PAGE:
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— Boyer responds that the testing was done by a subcontractor paid by the developer. "So it was kind of a fox-guarding-the-henhouse situation."

When the city council approved the plan for Halifax Estates in 1993, the approval came with 55 conditions. Boyer has studied all of them and feels he has found discrepancies between them and the plans for the project. Condition 43, dealing with driveways, states, "There shall be a 20-foot minimum distance between the garages and the back of the [sidewalk] to assure a clear walkway while vehicles are parked in front of the garage." Boyer points to one of the project plans spread out on his dining room table. "See this driveway here. It's supposed to be 20 feet... it's 19...another 19...another 19."

The plans he's looking at are dated 1999. Recently, he's has been down to the city development building on First Avenue, downtown, to see the most recent plans filed by the developer. "The driveways are even shorter... 14, 15 feet," Boyer says.

Condition 41 of the approved residential development proposal stipulates that the streets inside the development must be lined with sidewalks. "The new plans," Boyer says, "only have sidewalks on one side of the street."

In a June meeting with his city councilman, Jim Madaffer, Boyer asked whether the 55 development conditions were suggestions or legally binding mandates. In September, he received his answer in the form of a letter from City Attorney Casey Gwinn, stating that "Unless clearly stated to the contrary, the terms and conditions of a permit are requirements."

Though he hasn't looked at the latest plans yet, Tom Murphy says they will be reviewed with all 55 conditions in mind. "I'm always very careful with these things," Murphy says, adding with a chuckle. "But I told Mr. Boyer today when I gave him the plans, 'You can start checking them now. If you find anything, let me know.' It is a little bit unusual, frankly, for the public to get involved in the plan-checking project. But it seems like every year for 35 years, the neighbors are getting more and more sophisticated and more and more determined. That's fine. That's the process. That's the law."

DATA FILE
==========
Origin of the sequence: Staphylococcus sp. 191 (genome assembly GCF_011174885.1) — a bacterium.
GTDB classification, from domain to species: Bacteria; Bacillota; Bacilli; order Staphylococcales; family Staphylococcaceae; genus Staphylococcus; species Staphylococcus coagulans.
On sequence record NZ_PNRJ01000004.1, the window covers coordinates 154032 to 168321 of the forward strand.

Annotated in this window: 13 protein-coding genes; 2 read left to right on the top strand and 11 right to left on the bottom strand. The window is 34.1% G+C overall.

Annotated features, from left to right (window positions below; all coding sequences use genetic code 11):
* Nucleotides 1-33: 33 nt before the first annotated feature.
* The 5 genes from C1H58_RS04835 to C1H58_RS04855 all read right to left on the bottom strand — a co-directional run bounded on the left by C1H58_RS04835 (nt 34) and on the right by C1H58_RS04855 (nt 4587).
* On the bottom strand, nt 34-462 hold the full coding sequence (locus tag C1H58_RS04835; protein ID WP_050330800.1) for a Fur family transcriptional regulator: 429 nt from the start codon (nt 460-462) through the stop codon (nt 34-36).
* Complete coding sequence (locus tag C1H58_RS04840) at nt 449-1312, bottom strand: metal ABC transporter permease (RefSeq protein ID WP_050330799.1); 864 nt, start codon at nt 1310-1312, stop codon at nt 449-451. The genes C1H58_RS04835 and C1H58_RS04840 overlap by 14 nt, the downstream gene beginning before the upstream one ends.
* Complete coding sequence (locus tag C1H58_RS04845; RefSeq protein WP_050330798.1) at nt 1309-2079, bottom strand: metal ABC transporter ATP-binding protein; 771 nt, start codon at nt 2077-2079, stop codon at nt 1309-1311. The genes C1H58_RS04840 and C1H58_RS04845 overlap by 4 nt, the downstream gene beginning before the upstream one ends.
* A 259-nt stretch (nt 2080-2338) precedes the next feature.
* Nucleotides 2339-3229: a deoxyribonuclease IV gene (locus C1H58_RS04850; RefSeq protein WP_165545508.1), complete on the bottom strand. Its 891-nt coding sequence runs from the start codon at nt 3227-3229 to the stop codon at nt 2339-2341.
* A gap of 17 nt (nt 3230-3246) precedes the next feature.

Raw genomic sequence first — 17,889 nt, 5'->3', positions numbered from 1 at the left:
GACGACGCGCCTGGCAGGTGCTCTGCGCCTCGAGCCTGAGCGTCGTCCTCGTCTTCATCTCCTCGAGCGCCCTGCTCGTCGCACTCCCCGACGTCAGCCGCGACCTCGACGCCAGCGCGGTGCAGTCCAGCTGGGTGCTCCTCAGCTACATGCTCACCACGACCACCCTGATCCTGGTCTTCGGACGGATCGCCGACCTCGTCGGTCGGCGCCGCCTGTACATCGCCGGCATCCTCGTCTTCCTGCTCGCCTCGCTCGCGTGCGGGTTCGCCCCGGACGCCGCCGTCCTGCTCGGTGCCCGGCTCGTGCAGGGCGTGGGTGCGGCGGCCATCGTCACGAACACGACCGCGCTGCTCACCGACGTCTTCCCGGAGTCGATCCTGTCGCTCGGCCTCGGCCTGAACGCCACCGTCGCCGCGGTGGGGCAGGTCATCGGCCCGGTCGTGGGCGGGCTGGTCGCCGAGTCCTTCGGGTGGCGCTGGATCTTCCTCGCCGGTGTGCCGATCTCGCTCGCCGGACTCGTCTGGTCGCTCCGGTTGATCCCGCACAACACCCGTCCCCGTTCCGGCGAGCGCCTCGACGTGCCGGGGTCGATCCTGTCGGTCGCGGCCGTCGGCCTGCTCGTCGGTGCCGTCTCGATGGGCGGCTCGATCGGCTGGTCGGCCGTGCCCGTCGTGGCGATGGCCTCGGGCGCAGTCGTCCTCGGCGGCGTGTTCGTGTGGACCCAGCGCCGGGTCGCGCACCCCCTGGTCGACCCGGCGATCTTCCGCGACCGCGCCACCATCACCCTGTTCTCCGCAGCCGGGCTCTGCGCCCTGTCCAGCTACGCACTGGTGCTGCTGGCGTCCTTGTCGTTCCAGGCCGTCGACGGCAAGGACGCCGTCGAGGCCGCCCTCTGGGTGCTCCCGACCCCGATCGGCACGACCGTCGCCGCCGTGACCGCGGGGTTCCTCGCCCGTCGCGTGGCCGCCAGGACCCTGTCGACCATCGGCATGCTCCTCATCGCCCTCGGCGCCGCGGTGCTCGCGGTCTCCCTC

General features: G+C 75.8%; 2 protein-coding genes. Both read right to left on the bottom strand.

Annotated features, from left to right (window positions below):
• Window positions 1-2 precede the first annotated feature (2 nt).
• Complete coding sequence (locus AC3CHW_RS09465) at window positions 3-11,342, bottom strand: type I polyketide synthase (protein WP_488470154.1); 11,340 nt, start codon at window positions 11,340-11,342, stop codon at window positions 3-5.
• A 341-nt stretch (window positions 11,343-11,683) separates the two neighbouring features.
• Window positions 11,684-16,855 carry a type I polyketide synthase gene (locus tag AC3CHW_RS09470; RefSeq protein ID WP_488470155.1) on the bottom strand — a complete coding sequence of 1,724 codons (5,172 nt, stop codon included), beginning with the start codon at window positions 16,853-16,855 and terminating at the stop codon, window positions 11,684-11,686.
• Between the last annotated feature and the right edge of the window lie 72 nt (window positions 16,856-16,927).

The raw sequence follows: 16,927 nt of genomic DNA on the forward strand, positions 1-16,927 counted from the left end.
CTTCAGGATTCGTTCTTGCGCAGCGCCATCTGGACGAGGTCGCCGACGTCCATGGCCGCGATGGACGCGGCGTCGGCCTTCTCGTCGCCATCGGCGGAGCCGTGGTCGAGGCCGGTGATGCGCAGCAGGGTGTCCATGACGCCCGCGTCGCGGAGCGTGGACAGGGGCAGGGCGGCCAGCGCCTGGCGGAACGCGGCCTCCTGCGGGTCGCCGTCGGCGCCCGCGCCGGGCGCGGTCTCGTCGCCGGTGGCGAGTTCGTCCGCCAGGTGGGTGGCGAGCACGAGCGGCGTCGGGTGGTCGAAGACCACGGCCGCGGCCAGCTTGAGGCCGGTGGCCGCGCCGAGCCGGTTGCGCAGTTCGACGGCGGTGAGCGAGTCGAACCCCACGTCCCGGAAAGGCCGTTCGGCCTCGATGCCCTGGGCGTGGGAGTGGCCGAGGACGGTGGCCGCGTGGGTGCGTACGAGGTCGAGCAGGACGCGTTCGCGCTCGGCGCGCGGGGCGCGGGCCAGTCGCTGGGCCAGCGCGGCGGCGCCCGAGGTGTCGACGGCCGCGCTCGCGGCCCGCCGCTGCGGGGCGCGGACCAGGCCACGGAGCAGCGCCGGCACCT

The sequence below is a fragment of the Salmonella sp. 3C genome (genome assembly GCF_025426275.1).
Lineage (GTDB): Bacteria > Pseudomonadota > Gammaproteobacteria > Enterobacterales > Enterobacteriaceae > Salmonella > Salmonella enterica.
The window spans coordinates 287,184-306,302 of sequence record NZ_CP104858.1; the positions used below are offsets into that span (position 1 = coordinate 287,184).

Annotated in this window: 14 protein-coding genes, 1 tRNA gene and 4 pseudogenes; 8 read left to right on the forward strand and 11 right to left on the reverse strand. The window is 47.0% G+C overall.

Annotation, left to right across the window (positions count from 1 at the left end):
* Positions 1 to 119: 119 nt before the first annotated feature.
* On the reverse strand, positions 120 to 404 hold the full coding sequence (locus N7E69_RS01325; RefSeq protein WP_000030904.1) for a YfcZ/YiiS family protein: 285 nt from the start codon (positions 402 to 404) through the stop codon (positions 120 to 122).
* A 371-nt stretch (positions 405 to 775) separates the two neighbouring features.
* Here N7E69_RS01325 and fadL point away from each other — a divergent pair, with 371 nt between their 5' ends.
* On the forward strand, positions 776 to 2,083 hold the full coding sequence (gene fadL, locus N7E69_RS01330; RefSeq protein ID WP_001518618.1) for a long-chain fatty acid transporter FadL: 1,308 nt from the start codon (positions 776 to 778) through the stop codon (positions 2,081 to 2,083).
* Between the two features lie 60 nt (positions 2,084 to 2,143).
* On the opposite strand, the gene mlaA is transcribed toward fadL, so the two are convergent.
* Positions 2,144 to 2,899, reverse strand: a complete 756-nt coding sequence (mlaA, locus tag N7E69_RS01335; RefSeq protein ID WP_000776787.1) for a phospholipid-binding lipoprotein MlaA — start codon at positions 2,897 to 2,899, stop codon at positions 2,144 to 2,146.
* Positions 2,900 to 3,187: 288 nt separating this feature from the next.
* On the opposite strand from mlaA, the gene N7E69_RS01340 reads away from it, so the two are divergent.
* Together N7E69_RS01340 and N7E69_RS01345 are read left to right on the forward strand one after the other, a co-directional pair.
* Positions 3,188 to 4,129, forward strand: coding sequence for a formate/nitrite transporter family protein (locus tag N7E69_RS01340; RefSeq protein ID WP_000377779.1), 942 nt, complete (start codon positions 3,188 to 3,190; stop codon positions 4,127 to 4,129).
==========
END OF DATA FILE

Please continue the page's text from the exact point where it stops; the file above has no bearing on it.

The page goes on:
Murphy adds, "And, of course, Mr. Boyer is aware that if he starts questioning these things early enough that it's going to, perhaps, heighten our awareness. I've been in the business 35 years. I'm not sure I need my awareness heightened."

Wes Shippy says of Boyer, "That gentleman has done nothing but harass us at every opportunity. As a result of his claims, we've spent thousands and thousands of dollars to be on the cautious side of safety for the community, and we have yet to come up with anything to be of concern."

The Pacific Group, in June, had its lawyer fire off a letter to Boyer threatening to sue Boyer. The letter, signed by Laura W. Packer of O'Connor, Packer, & Dunivan, said, "Your repeated efforts to harass Pacific Group employees and subcontractors solely to delay the project must cease immediately. Likewise your efforts to further involve governmental agencies without any good faith belief that the work is not being performed in accordance with the approved plans must cease immediately."

Boyer insists he is not raising obstructions for obstruction's sake and further insists that this is not a "Not in my back yard!" issue. "I've always known that the land was slated for development," he says. "And if they had gone ahead and just been straight with us right from the beginning, if they were going to build homes just like in our neighborhood around here, I would have said, 'Joanie, it's their property and they have a right to build on it,' and we would have sat back and they never would have heard a word out of us."

Tapping the lawsuit threat letter, he adds, "But when they sent this, they really made a mistake."

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